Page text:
|Continent||Central and Latin America|
|Date||23 May 2014|
Coral reefs provide valuable ecosystem services to the environment and to coastal communities. These services depend on the continuity of ecosystem processes, many of which are currently affected by a myriad of stressors. The Pacific lionfish, is an invasive predatory species to the western Atlantic that has detrimental effects on the ecology of invaded reefs. Invasive lionfish can significantly decrease the recruitment, abundance and diversity of native reef fishes. These major changes in native fish populations have the potential to affect their ecological role and the ecosystem functions they contribute to. Of particular concern are the potential direct effects on economically important species and indirect cascading effects on reef benthic composition, which could potentially affect socioeconomic activities, such as fishing and recreational diving.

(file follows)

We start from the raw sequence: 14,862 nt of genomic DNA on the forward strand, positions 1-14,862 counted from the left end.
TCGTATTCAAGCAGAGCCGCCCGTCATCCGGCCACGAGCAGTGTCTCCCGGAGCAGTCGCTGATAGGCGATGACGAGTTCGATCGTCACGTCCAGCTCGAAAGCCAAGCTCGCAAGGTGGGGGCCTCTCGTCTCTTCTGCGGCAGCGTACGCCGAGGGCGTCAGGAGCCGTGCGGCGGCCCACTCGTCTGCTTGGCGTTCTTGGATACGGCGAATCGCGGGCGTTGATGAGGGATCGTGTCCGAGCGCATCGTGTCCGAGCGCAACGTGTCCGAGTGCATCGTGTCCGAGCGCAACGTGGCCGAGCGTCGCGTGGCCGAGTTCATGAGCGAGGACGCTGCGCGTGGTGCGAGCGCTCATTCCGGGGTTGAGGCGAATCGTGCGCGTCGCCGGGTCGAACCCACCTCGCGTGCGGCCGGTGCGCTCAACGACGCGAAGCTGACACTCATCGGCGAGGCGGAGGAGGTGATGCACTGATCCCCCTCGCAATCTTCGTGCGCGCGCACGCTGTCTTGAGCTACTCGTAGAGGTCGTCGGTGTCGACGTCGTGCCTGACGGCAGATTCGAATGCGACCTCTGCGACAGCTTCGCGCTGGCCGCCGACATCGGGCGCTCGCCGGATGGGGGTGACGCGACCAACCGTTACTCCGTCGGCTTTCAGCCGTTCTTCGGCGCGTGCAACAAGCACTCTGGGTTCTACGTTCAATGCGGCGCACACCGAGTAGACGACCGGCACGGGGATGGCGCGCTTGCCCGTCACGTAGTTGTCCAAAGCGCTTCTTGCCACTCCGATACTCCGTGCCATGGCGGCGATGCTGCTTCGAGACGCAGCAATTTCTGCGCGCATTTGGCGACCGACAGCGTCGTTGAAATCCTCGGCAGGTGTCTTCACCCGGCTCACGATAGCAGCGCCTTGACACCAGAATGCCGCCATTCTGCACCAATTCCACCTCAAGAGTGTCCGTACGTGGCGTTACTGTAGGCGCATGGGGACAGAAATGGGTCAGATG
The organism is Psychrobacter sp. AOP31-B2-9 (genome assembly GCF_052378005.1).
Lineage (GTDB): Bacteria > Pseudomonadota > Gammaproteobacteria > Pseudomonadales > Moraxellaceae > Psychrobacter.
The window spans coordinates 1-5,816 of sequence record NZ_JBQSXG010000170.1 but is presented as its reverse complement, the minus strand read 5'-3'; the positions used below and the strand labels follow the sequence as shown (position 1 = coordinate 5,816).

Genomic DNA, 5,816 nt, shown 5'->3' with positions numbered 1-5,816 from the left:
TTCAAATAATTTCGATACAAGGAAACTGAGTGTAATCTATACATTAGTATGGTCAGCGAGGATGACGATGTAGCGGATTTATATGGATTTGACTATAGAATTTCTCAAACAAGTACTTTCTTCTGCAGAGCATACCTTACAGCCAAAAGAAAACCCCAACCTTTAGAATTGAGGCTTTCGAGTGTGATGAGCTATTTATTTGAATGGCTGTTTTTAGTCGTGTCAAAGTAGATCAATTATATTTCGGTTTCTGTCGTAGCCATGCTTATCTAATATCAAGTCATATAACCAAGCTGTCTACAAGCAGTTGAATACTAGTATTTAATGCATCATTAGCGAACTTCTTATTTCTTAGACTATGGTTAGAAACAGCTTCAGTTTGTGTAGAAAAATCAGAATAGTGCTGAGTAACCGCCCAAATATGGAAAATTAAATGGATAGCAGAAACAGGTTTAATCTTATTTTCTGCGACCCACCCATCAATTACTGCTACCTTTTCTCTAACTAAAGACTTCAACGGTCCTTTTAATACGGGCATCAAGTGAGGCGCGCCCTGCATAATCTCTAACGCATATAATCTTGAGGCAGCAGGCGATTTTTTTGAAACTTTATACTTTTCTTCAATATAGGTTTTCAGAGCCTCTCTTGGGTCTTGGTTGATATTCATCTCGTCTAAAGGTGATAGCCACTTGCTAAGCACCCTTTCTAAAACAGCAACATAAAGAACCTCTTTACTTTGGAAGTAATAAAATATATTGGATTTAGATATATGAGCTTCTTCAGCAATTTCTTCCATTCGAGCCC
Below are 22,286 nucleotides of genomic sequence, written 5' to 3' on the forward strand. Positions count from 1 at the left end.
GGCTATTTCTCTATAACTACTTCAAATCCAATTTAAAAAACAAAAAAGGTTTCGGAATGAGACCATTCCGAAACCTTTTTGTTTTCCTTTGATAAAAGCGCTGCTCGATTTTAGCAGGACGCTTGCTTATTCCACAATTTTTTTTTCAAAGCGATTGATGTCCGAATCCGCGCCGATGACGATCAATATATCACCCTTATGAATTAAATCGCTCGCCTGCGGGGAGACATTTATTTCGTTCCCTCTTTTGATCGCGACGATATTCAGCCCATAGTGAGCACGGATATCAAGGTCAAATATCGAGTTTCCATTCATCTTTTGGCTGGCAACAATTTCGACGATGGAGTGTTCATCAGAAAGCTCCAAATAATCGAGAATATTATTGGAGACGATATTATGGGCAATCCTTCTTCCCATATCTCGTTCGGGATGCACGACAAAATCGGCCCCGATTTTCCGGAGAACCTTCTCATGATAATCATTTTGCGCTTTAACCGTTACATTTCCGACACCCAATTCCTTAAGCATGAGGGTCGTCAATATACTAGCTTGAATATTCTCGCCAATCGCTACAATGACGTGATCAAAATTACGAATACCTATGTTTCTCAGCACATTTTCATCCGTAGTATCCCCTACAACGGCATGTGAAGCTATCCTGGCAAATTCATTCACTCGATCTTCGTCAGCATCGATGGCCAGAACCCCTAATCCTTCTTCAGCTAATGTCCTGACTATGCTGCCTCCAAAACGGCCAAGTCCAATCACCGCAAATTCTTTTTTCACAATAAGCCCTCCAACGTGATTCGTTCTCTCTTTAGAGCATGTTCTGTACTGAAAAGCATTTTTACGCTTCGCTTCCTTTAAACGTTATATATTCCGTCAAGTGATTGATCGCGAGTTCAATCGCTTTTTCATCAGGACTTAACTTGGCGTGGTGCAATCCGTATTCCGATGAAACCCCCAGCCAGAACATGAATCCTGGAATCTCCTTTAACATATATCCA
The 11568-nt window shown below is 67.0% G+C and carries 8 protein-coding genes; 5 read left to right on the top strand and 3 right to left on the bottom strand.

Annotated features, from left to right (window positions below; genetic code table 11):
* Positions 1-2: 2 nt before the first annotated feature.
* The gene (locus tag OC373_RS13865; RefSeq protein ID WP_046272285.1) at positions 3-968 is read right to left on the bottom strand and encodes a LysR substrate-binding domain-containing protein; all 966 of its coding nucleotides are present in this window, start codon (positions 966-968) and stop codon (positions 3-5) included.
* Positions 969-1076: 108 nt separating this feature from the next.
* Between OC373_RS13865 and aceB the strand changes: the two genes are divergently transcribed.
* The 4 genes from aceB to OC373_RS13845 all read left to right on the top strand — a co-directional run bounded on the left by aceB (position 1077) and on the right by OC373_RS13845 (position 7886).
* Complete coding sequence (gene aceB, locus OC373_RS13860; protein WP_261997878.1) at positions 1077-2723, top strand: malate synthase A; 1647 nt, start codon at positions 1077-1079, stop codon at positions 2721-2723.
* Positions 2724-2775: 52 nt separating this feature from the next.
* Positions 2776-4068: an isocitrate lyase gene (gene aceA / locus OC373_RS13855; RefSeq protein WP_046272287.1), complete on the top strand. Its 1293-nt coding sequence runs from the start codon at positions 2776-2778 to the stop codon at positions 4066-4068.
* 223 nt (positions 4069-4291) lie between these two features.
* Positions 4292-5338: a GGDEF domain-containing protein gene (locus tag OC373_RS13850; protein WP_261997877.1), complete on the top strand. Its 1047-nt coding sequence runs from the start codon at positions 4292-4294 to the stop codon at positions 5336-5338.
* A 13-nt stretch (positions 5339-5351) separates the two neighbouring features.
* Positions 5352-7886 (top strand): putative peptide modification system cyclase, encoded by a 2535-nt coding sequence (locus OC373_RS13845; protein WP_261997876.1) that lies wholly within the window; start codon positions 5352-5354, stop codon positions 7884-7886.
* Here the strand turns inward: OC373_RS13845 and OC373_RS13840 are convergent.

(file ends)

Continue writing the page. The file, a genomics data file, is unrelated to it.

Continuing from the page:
My research will take place in areas of the Caribbean and Gulf of Mexico, where artisanal fishing and recreational diving activities occur. By 2009 lionfish was first reported in the Mexican Caribbean, and reports from 2012 suggest that it is now present along the coast in the Southern Gulf of Mexico, but it is not clear whether lionfish are fully established and to what extent. Veracruz hosts one of the largest artisanal fishing fleets in Mexico, which target several species associated with coral reefs and other coastal ecosystems. The Mexican Caribbean is home to a large recreational diving industry, which take tourist divers to visit different reef marine parks. I will combine ecological surveys with socioeconomic interviews to determine the vulnerability of reef-dependent socioeconomic activities to lionfish invasion.
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